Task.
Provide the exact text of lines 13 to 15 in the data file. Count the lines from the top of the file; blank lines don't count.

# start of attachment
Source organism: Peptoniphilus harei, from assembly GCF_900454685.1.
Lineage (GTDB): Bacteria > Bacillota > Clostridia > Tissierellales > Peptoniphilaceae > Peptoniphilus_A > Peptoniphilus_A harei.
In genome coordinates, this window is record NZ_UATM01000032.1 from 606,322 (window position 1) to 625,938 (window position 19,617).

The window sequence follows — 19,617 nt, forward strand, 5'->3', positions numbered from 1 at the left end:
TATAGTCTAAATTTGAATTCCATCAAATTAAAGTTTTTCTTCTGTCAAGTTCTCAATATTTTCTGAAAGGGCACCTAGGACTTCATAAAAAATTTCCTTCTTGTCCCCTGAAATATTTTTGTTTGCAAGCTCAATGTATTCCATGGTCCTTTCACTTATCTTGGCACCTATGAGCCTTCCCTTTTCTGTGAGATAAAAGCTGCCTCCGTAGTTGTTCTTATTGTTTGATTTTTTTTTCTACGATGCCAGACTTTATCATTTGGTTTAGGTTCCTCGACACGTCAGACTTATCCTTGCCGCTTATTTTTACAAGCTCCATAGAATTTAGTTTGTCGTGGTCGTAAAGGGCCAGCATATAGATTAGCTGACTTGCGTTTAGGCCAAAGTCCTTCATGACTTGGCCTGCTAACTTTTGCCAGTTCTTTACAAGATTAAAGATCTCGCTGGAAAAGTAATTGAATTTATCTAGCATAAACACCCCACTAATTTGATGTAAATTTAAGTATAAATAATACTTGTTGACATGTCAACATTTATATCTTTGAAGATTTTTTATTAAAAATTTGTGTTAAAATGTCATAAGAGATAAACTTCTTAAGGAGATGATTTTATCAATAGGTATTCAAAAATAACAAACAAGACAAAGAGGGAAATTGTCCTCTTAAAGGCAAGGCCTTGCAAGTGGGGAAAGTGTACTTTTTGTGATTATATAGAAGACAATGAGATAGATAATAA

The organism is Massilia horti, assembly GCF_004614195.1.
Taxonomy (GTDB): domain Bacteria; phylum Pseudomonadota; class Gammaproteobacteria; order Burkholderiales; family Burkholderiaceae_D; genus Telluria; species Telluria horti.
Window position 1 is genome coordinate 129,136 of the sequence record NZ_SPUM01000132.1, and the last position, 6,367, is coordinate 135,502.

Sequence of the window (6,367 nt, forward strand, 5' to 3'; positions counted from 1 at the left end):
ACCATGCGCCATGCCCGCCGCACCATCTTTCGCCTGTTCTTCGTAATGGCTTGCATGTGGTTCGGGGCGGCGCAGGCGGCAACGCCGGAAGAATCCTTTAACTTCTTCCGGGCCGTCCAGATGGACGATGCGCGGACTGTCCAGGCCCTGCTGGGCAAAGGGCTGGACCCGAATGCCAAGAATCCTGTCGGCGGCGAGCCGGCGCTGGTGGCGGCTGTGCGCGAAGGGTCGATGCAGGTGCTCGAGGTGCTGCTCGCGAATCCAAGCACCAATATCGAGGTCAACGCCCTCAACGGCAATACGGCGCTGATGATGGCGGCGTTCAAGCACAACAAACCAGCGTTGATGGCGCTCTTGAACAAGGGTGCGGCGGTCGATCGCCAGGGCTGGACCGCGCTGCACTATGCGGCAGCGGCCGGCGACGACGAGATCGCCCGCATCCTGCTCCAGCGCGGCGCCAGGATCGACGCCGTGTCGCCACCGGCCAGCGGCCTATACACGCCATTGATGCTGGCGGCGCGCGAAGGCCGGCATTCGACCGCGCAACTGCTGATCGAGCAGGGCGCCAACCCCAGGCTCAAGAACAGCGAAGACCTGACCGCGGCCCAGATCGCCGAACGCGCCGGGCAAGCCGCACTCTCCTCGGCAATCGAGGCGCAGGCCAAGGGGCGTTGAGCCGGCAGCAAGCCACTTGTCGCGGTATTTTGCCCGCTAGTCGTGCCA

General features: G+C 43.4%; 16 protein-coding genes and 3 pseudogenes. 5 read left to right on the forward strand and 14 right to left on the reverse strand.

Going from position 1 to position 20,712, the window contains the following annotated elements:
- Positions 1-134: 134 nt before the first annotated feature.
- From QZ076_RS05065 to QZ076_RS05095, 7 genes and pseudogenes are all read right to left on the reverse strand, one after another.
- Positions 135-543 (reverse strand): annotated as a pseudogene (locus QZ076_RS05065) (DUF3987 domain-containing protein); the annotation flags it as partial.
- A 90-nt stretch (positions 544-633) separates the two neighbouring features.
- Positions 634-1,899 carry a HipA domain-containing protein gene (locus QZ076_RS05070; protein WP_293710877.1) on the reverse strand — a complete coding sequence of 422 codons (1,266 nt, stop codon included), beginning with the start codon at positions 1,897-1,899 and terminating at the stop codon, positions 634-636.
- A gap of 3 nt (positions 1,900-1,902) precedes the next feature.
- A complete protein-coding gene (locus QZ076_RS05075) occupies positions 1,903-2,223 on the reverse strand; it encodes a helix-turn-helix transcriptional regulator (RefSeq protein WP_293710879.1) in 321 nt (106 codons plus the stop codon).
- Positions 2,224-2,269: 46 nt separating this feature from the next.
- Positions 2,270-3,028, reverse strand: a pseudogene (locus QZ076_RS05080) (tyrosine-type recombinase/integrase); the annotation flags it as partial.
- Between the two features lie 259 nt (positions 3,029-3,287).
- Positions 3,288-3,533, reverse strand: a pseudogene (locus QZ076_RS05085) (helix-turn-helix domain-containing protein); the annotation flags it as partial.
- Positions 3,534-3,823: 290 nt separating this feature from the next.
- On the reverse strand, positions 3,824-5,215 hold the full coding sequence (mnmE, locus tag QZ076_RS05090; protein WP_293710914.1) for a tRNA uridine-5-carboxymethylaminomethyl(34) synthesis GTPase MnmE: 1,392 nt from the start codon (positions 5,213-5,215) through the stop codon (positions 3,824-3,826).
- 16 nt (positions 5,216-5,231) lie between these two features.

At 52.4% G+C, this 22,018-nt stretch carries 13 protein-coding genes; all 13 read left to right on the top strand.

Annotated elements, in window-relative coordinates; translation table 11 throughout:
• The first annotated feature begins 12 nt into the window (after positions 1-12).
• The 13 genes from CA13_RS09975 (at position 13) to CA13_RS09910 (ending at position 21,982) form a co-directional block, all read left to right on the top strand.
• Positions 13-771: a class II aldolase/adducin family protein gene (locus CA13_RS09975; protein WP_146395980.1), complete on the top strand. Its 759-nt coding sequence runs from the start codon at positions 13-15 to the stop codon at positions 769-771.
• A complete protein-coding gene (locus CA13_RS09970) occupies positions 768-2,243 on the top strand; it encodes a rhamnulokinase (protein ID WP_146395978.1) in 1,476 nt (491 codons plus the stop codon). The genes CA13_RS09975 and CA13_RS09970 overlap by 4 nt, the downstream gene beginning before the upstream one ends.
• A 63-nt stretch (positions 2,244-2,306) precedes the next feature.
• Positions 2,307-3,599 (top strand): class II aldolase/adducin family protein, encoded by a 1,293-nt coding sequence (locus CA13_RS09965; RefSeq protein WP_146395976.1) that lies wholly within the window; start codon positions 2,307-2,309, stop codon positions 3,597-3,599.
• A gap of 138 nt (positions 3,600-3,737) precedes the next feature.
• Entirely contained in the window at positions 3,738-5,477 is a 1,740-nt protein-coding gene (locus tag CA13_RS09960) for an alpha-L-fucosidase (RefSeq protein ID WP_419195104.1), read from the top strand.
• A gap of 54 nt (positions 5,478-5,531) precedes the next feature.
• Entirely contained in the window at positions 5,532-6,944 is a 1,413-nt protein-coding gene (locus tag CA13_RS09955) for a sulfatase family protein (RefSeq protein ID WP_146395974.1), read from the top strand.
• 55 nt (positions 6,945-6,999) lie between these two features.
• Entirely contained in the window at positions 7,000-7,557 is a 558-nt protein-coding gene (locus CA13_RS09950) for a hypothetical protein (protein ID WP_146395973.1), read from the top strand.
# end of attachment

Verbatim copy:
- Positions 1-134: 134 nt before the first annotated feature.
- From QZ076_RS05065 to QZ076_RS05095, 7 genes and pseudogenes are all read right to left on the reverse strand, one after another.
- Positions 135-543 (reverse strand): annotated as a pseudogene (locus QZ076_RS05065) (DUF3987 domain-containing protein); the annotation flags it as partial.